Monday, January 04, 2010

Chapter 4.2b Beggars and Life-Guards

So far, in "Chapter 4: Goodness" We have explored the idea that the value of a human is not first and foremost in what he does, but in who he is. Learning from Jesus that God alone is good, we began to reassess what we mean by the word "goodness" in order to learn that there are two kinds of "goodness." What we do is one kind, and, while good, it cannot conquer death. We need the kind of goodness only God does.

In the section "Of Earth and Heaven" we further explored the differences between these kinds of goodness, especially seeing how it is by pursuing our own "doing" goodness in place of God's "given" goodness that Adam and Eve first fell in the first place. We also saw how perfect our own "doing" goodness ought to be and we faced the sad fact that our attempts at it are not "good" enough. On top of that, the goodness we need most, outside of Jesus, is terribly missing.

In "Cows and Arithmetic," we explore the purpose of the Ten Commandments as a blueprint for "doing goodness," and tackle the tough reality that what the commands demand they do not help us achieve. We also learned that humans respond two different ways to this realization about our limitations. One is to repent. The other is to reject even "doing" goodness altogether.

This week, in "Beggars and Life-Guards,"

The answers to these problems, I pray you know, are in Jesus. As the book progresses this will be come clearer and clearer, spelled out in no uncertain terms. For this week, we continue to explore the depths of our malady, trusting that the more we know about our sin, the better we will appreciate our Savior.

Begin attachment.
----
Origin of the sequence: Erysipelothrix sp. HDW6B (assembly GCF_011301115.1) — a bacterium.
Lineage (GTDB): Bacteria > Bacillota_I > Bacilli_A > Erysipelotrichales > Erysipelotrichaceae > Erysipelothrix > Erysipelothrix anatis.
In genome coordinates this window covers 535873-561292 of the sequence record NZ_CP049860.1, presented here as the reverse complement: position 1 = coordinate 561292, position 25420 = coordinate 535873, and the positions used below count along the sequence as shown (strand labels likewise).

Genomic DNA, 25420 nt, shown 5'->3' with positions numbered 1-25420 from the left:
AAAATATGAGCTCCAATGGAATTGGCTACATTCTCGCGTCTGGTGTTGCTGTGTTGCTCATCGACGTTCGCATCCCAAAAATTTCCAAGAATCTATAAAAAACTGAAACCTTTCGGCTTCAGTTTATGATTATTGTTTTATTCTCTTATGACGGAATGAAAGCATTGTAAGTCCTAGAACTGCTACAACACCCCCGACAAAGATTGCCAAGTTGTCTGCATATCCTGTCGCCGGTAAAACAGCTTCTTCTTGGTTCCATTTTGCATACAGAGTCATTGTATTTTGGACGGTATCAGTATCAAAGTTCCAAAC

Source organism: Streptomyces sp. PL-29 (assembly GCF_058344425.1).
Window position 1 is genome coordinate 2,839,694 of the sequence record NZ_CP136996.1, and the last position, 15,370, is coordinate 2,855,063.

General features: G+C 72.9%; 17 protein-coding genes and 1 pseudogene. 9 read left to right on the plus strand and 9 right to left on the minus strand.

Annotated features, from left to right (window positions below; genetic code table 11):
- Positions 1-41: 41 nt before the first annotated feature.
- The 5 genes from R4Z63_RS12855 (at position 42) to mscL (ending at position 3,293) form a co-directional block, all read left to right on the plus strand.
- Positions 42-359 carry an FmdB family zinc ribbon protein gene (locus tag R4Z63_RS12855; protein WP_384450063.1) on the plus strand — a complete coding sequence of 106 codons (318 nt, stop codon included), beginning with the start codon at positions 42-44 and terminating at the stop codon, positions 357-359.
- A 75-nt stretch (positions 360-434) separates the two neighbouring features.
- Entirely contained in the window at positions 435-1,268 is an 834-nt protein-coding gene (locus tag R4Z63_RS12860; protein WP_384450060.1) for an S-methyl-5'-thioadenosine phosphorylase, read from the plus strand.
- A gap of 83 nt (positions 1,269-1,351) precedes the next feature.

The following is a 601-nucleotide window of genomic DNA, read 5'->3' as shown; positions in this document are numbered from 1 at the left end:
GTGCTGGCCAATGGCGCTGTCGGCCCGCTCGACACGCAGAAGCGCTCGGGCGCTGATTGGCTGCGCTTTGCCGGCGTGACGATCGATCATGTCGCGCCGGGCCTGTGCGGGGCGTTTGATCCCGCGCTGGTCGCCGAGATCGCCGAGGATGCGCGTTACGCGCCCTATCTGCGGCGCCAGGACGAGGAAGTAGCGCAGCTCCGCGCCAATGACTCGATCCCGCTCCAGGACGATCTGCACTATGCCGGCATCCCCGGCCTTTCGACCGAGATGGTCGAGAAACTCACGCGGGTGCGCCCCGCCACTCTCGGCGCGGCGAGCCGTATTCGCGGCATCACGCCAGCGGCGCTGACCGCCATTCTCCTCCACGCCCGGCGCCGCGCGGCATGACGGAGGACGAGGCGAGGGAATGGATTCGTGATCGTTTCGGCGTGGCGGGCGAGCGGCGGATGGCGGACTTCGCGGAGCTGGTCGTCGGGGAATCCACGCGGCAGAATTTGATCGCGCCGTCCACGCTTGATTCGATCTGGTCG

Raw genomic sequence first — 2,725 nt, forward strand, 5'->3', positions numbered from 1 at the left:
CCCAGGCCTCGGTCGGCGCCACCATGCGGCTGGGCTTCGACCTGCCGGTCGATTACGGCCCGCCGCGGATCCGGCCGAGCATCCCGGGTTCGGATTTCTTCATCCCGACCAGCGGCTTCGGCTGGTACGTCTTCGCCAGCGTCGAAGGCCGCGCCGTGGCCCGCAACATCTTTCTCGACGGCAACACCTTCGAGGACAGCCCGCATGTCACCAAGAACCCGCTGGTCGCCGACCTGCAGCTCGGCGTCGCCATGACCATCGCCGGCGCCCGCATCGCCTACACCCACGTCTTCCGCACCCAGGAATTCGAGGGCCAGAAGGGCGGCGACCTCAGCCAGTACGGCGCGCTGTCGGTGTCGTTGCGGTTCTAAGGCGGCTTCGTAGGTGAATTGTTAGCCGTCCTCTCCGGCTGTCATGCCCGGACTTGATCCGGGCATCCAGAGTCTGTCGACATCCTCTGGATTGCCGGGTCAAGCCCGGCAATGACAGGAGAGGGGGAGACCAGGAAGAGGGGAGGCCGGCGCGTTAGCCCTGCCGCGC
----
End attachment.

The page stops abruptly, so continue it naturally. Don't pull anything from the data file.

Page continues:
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Fallen man needs the goodness that comes from God. But the more you try to get close to God by doing whatever it is you can do – the more you work in order to make yourself good or find a worthiness within yourself – the more you actually drive a wedge between yourself and the Creator who never intended you to be a creator of goodness in the first place.1 In fact, trying to create a goodness that is not God's own goodness is the worst kind of sin. It is the original sin, the sin on which all other sins have been built.2 It is a crass unbelief in who God actually is.

What once was Adam's denial that God alone was good, for you becomes a spiritual quest to lift yourself off the earth and into heaven by pulling on the straps of your boots.3 The greater your efforts, the more you yank, the harder you squeeze your eyes shut to tap the strength within, the less you are able to look up and see the Christ who came down from heaven to earth to deal with a problem that was out of your reach to begin with. He hung on the cross for the purpose of lifting you up. He ascended into heaven on your behalf – and all by himself.

It is kind of like a beggar who is dressed in filthy rags, but is confronted with the glorious gift of a fresh, clean, white robe. Not knowing any better, he begins to wipe his face on the robe, dusting off his hands and blowing his nose into it. To his own eyes, he seems a little cleaner, and he is heartily thankful for the robe. But before long, the robe is filthy and cast aside as he wanders on, still wearing the same filthy rags.4